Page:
My employer, Agudath Israel of America, as a non-profit organization, is not permitted to endorse any candidate for public office. I, however, write this column each week as an individual, not as an organizational representative. Even so, though, I take no public position on the presidential race.
Aspects of the race, though, do strike me as worthy of consideration.
Like a recent radio interview with Donald Trump. Among the candidate’s many interesting comments over the course of the campaign so far was his assertion last summer that Senator John McCain was “not a war hero.”
This, despite Mr. McCain’s having flown missions during the Vietnam war, having been shot down, seriously injured and captured by the North Vietnamese, having endured torture and languished as a prisoner of war for six years (two of them in solitary confinement) and having refused an out-of-sequence early repatriation offer. Still, said Mr. Trump, Mr. McCain wasn’t “like people who weren’t captured.”
For his part, Senator McCain recently reiterated that he didn’t take the candidate’s comment personally, but he did, he said, object to the insinuation that other POWs were something less than heroic for their endurance of their own captures and imprisonments. “What [Mr. Trump] said about me, John McCain, that’s fine,” said the senator. “I don’t require any repair of that.”
“But,” he continued, “I would like to see him retract [his] statement, not about me, but about the others.”
During a May 11 radio interview, Mr. Trump had the opportunity to do just that, and took it. Well, sort of. At least for a few seconds, before he cast doubt on what he had just said.
Asked about Senator McCain’s wish for a retraction, the presidential hopeful told his interviewer, “Well, I’ve actually done that.” And, to make thing clear (at least for the moment), he added, “You know frankly, I like John McCain, and John McCain is a hero.”
The interviewer, seeking clarity, asked if that meant that Mr. Trump then regretted his earlier comments. The response: “I don’t, you know… I like not to regret anything. … And what I said, frankly, is what I said. And, you know, some people like what I said, if you want to know the truth. Many people that like what I said. You know after I said that, my poll numbers went up seven points.”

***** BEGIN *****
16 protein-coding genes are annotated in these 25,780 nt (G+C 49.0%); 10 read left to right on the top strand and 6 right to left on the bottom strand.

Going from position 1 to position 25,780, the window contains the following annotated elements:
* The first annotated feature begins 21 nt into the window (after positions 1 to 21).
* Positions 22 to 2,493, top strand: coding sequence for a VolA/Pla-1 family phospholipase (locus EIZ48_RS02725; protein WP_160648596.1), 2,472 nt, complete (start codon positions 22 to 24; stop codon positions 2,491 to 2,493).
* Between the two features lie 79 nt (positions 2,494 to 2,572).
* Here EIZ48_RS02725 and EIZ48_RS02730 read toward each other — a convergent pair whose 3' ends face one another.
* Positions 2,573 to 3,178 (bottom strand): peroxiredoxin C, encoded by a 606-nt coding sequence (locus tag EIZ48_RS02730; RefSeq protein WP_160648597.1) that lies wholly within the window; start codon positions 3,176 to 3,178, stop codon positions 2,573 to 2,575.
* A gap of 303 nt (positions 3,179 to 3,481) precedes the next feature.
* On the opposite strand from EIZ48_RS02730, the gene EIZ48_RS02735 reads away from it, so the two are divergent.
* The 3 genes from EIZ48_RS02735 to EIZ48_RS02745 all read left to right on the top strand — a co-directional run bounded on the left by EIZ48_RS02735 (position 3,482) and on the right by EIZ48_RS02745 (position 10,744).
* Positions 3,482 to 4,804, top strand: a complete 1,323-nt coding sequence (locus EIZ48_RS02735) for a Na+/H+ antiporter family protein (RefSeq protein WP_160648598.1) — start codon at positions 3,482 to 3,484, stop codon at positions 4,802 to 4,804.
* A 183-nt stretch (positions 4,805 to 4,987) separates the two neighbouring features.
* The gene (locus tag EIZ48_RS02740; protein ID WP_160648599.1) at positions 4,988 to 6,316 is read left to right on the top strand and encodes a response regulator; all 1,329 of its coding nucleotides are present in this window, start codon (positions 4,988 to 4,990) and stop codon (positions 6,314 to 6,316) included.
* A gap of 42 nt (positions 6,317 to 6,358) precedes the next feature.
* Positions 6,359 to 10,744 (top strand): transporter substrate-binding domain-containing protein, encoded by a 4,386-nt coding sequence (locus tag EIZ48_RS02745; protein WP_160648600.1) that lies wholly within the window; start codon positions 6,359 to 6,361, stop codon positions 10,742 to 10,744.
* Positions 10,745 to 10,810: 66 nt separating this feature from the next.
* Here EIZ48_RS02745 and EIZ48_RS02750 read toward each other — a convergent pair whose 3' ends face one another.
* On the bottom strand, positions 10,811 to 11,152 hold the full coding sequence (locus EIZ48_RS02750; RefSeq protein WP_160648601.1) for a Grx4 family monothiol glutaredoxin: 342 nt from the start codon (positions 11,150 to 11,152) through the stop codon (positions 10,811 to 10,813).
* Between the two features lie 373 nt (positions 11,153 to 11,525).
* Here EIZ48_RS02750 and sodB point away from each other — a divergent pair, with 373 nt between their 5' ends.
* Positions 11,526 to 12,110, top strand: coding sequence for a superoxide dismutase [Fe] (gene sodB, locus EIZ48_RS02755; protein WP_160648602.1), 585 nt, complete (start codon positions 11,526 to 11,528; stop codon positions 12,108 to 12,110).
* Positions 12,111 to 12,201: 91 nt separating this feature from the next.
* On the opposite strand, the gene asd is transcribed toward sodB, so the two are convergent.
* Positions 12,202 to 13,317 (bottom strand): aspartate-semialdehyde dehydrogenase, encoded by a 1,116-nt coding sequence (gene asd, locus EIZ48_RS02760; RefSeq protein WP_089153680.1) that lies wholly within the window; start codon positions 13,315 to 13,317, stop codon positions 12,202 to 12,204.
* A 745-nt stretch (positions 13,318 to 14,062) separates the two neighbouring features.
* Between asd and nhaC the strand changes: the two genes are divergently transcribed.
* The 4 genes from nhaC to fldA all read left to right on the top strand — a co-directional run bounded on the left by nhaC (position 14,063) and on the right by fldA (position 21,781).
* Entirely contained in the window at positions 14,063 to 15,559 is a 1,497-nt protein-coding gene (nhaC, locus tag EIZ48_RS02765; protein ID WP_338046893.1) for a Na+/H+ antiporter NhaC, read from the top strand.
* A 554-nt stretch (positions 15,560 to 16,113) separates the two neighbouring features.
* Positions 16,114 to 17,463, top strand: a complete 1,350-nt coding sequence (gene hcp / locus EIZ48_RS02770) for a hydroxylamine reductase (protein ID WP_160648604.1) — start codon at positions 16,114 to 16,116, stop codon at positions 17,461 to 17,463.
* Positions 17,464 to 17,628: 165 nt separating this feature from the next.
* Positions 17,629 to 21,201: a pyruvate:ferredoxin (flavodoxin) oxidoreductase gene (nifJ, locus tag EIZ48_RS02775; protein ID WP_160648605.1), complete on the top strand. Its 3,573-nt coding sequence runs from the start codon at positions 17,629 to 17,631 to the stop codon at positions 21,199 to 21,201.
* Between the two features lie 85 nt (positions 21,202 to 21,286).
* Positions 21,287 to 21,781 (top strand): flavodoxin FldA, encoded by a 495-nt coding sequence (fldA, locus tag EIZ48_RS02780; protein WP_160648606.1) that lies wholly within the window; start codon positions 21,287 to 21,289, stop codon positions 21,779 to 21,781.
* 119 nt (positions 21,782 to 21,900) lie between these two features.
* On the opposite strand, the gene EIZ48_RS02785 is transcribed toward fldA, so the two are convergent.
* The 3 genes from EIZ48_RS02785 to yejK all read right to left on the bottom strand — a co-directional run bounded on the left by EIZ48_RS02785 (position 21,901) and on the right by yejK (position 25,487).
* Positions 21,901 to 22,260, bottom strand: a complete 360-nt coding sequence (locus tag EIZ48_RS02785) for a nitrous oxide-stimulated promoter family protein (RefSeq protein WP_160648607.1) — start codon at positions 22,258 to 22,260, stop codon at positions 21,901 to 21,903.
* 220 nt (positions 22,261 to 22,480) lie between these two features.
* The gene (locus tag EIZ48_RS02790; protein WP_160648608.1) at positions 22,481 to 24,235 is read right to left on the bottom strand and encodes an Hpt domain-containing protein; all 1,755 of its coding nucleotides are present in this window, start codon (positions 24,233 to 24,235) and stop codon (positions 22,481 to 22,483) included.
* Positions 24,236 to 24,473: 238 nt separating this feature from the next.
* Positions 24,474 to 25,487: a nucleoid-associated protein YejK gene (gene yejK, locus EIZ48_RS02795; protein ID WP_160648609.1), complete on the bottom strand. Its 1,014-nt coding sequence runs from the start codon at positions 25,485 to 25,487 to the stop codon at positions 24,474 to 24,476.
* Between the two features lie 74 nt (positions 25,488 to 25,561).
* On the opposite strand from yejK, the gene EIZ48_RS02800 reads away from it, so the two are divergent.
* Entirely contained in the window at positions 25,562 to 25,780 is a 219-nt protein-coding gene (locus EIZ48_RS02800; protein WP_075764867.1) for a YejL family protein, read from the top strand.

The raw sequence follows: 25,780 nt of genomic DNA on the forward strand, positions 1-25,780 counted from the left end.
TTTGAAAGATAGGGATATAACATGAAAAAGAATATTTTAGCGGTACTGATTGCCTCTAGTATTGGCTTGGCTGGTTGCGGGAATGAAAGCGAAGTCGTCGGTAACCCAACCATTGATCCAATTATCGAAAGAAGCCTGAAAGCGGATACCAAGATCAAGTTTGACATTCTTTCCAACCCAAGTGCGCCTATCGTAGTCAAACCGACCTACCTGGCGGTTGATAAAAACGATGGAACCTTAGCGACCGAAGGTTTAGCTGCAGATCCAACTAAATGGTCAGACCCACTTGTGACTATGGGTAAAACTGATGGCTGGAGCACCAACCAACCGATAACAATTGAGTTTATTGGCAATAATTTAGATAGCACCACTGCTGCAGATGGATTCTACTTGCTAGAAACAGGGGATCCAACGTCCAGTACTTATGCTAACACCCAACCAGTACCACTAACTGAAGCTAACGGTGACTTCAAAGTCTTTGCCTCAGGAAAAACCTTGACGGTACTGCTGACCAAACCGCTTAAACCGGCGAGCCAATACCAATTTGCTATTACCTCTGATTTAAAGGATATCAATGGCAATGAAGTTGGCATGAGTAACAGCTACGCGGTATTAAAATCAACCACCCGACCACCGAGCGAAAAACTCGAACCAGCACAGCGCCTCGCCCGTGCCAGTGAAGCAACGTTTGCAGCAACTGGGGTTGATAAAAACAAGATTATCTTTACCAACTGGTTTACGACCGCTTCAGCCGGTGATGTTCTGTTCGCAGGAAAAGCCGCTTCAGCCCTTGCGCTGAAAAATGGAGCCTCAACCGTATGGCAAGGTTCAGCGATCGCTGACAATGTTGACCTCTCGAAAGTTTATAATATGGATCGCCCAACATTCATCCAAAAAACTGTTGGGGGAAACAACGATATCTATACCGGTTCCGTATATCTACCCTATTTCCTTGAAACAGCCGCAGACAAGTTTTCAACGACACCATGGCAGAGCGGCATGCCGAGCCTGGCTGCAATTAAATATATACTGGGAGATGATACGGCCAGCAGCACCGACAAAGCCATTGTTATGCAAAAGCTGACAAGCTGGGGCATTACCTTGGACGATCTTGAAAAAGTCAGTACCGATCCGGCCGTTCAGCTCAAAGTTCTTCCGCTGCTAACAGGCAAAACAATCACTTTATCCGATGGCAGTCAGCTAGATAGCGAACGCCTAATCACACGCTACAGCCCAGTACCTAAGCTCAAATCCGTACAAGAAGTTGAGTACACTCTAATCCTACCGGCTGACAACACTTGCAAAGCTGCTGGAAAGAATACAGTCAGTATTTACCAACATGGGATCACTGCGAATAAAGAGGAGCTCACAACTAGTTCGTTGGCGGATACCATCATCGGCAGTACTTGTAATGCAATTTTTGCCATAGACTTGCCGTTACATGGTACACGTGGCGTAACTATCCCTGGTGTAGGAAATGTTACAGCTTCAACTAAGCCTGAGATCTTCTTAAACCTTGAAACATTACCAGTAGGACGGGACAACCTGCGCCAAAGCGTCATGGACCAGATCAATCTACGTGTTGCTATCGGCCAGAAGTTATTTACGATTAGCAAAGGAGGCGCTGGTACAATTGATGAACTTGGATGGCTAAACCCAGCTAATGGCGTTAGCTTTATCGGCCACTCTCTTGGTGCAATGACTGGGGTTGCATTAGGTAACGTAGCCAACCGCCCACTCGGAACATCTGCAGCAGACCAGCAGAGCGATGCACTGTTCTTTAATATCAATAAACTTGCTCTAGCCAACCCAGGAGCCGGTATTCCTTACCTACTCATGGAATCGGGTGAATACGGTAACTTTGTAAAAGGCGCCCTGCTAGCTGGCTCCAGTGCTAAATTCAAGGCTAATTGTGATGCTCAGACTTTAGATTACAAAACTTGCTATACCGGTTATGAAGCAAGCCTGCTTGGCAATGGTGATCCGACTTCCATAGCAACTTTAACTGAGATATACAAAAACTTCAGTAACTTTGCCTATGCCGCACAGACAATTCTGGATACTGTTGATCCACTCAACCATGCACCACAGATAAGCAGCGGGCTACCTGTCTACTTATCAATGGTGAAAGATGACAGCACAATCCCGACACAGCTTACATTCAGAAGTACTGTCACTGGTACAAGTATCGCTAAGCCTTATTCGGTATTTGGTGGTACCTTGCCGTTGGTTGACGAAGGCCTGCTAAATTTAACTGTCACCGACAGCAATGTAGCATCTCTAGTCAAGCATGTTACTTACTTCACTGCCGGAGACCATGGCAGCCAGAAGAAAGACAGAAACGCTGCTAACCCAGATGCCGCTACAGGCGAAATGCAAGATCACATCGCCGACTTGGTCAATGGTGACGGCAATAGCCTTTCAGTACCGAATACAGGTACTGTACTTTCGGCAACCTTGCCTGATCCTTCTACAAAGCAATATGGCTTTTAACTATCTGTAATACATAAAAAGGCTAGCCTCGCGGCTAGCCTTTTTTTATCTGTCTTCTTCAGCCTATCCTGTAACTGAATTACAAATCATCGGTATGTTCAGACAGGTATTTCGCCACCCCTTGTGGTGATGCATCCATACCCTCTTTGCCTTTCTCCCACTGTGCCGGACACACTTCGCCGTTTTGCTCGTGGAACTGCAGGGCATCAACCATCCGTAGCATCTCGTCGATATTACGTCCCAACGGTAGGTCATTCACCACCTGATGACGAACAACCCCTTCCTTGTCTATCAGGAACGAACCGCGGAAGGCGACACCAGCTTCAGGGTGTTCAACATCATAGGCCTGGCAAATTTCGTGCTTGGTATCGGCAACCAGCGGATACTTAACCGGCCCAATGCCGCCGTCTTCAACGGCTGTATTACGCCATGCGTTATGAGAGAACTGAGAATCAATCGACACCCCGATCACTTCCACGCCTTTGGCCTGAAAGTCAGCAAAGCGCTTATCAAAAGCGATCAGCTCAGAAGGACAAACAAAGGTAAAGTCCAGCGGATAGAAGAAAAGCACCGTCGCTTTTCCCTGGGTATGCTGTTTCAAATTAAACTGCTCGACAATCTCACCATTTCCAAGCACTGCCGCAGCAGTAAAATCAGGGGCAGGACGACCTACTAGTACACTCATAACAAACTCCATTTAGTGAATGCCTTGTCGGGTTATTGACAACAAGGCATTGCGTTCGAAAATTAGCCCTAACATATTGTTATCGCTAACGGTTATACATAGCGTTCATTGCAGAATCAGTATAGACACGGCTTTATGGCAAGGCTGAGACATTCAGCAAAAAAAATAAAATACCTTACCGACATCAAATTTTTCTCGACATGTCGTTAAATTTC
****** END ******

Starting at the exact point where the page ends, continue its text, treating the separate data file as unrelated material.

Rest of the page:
One wonders who was converted to the Trump candidacy as a result of his demeaning of Senator McCain’s experiences. (Does some sizable number of unrepentant former North Koreans lurk within the American electorate?) But, be that as it may, Mr. Trump’s bewildering backtrack was a striking contrast to an American official’s unqualified expression of regret a few weeks earlier.
Gen. John W. Nicholson Jr., the commander of American and NATO forces in Afghanistan, traveled to Kunduz, Afghanistan to issue an unreserved apology to the families of victims of the United States’ bombing of a hospital in that city last year that killed 42 people.
“As commander, I wanted to come to Kunduz personally and stand before the families and the people of Kunduz to deeply apologize for the events which destroyed the hospital and caused the deaths of staff, patients and family members,” he said. “I grieve with you for your loss and suffering, and humbly and respectfully ask for your forgiveness.”
Shortly after the mistaken bombing, President Obama also personally apologized for the carnage in Kundu.
The general and the president likely wish that they didn’t need “to regret anything,” no less than Mr. Trump. But when regret is called for, they feel and express it.
No reader of this periodical needs to be reminded of the fact that feeling regret is a high Jewish ideal, the very foundation of teshuvah. Many of us recite Viduy twice daily, and all of us on Yom Kippur. Regretting a wrongdoing is something for which our illustrious forebears Yehudah and Reuven are praised, and for which they “inherited life in the next world” and were rewarded as well in this one (Sotah, 7b).
Whether the willingness to feel and express remorse is something desirable in an American president or something that will hinder him in dealing with the challenges of his office is, one supposes, an open question. And how the American electorate feels about the matter is a question open even more widely.
But that, as Jews, we are enjoined to see regret, when it is indicated, as a desideratum, not a weakness, is no question at all.